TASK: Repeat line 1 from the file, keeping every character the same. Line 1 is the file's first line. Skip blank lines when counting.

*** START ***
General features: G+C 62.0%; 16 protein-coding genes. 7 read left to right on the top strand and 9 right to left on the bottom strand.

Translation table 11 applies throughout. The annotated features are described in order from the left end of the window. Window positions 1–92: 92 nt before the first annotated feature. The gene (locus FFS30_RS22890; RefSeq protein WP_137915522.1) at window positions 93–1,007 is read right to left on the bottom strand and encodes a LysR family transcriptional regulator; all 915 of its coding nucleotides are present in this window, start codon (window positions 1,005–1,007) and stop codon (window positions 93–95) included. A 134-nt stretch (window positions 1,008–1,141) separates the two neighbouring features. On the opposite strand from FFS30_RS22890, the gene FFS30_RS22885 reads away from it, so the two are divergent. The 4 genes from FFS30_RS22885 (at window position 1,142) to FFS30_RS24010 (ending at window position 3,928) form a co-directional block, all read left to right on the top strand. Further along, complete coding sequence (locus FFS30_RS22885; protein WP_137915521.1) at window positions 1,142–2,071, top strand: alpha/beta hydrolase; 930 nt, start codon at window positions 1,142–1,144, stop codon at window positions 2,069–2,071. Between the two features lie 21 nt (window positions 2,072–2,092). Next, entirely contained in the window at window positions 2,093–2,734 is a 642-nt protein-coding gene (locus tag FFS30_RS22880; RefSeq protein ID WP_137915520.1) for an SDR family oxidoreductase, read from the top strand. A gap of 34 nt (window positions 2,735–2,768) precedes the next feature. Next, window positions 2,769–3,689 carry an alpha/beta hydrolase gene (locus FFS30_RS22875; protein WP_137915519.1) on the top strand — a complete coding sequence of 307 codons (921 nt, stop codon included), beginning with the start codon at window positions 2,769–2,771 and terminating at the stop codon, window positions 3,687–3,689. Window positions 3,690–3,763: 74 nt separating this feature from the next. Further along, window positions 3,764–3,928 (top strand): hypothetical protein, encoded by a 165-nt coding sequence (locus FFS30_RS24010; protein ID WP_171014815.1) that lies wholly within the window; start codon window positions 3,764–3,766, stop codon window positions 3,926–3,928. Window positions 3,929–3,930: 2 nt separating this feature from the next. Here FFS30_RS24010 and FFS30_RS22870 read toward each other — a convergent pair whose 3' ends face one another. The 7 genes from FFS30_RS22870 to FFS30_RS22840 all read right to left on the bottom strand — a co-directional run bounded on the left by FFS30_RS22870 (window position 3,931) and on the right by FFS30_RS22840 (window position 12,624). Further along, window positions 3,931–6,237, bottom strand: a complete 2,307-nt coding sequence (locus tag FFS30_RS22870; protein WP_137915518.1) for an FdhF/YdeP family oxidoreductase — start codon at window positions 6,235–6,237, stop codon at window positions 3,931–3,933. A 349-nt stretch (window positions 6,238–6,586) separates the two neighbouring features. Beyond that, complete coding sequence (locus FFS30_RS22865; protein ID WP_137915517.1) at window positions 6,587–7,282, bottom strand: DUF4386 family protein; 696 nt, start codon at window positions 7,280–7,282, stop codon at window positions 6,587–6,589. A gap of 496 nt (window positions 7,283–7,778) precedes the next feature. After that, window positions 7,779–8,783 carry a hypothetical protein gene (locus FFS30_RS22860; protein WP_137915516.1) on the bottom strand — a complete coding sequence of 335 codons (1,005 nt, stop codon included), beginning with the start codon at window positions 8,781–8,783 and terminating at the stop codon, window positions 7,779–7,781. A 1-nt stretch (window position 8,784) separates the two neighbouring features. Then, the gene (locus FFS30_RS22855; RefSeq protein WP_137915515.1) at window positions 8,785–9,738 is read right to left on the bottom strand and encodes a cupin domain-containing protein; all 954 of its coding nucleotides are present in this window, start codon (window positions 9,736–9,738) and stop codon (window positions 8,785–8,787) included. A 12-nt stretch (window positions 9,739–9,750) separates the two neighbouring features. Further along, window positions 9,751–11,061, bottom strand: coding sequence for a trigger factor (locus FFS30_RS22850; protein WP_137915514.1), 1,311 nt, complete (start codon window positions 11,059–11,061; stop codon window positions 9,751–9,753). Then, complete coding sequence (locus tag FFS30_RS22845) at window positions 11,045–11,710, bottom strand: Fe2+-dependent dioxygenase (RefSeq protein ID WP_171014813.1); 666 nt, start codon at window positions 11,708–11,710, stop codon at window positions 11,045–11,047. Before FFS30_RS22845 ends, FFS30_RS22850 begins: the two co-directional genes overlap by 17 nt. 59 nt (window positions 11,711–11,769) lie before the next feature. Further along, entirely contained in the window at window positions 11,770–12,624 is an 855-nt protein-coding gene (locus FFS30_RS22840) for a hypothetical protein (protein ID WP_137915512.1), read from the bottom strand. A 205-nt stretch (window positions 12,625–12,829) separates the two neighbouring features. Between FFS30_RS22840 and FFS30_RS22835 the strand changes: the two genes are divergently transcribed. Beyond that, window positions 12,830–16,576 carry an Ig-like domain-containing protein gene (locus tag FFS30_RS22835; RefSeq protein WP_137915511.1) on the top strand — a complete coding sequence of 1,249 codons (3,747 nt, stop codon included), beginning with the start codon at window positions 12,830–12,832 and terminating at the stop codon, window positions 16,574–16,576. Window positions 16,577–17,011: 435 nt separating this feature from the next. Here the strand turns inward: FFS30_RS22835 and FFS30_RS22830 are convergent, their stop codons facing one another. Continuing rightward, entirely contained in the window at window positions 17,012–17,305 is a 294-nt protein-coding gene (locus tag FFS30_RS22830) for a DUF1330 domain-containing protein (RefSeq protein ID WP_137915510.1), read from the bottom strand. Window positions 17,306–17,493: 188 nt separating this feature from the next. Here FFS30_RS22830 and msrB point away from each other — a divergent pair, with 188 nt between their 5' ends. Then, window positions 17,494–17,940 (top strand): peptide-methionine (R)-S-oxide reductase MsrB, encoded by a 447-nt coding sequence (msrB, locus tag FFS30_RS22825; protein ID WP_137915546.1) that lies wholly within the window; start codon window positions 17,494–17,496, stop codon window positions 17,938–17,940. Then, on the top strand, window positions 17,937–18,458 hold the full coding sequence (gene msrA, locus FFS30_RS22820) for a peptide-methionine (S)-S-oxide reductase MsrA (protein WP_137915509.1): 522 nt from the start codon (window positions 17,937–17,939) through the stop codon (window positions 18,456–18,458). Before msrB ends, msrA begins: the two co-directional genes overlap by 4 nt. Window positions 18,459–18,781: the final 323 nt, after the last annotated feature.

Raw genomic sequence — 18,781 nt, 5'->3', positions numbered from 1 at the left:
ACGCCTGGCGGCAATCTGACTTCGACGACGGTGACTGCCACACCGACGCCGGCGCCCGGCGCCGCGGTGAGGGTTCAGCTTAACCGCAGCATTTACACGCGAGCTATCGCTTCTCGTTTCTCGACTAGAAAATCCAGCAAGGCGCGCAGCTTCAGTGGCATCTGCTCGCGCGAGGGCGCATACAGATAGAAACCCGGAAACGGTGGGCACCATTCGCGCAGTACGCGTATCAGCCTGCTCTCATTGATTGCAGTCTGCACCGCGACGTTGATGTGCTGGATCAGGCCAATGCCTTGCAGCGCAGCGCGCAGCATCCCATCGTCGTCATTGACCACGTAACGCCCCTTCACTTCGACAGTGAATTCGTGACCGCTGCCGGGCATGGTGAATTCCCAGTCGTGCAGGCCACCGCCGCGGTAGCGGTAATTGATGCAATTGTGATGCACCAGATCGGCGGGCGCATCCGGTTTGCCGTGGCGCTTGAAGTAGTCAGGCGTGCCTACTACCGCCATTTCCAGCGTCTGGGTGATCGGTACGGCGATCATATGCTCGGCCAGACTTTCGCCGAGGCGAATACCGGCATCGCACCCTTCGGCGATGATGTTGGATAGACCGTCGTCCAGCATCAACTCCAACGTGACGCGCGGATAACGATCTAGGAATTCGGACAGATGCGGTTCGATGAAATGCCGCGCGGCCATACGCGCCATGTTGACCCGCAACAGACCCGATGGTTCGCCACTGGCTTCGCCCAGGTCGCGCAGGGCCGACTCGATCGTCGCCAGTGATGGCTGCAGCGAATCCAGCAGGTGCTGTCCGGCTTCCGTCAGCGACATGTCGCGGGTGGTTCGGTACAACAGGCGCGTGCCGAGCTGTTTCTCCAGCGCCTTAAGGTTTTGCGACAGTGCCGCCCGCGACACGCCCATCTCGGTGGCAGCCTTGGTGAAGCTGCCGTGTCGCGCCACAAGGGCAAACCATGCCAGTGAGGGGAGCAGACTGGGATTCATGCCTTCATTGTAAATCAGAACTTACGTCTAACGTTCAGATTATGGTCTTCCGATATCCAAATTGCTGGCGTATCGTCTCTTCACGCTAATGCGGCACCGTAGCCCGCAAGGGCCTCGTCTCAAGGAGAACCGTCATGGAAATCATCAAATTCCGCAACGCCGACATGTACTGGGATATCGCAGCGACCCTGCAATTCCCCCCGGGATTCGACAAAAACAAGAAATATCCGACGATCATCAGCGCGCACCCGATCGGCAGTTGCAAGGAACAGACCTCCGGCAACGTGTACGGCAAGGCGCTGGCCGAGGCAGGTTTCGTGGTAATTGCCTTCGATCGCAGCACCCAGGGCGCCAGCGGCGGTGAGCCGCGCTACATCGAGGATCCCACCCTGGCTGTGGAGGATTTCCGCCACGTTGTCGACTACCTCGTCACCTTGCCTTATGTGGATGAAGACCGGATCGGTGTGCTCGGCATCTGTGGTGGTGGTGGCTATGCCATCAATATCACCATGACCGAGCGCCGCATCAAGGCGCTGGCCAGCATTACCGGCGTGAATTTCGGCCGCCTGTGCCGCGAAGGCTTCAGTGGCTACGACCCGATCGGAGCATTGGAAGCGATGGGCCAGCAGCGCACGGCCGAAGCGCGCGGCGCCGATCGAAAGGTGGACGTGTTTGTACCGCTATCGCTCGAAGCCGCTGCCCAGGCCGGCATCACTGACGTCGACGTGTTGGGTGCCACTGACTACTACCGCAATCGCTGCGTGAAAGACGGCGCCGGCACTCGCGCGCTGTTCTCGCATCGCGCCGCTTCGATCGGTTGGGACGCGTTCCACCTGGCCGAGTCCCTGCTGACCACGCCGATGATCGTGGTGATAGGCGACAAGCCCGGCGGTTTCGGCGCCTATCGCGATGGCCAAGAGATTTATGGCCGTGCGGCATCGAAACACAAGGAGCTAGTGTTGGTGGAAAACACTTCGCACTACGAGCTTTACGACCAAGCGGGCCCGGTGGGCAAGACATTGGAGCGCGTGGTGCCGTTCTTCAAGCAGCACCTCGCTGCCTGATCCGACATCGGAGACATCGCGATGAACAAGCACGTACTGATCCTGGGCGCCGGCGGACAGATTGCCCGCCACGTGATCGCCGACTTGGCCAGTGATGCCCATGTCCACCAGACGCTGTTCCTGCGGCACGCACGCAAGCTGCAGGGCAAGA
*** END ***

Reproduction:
General features: G+C 62.0%; 16 protein-coding genes. 7 read left to right on the top strand and 9 right to left on the bottom strand.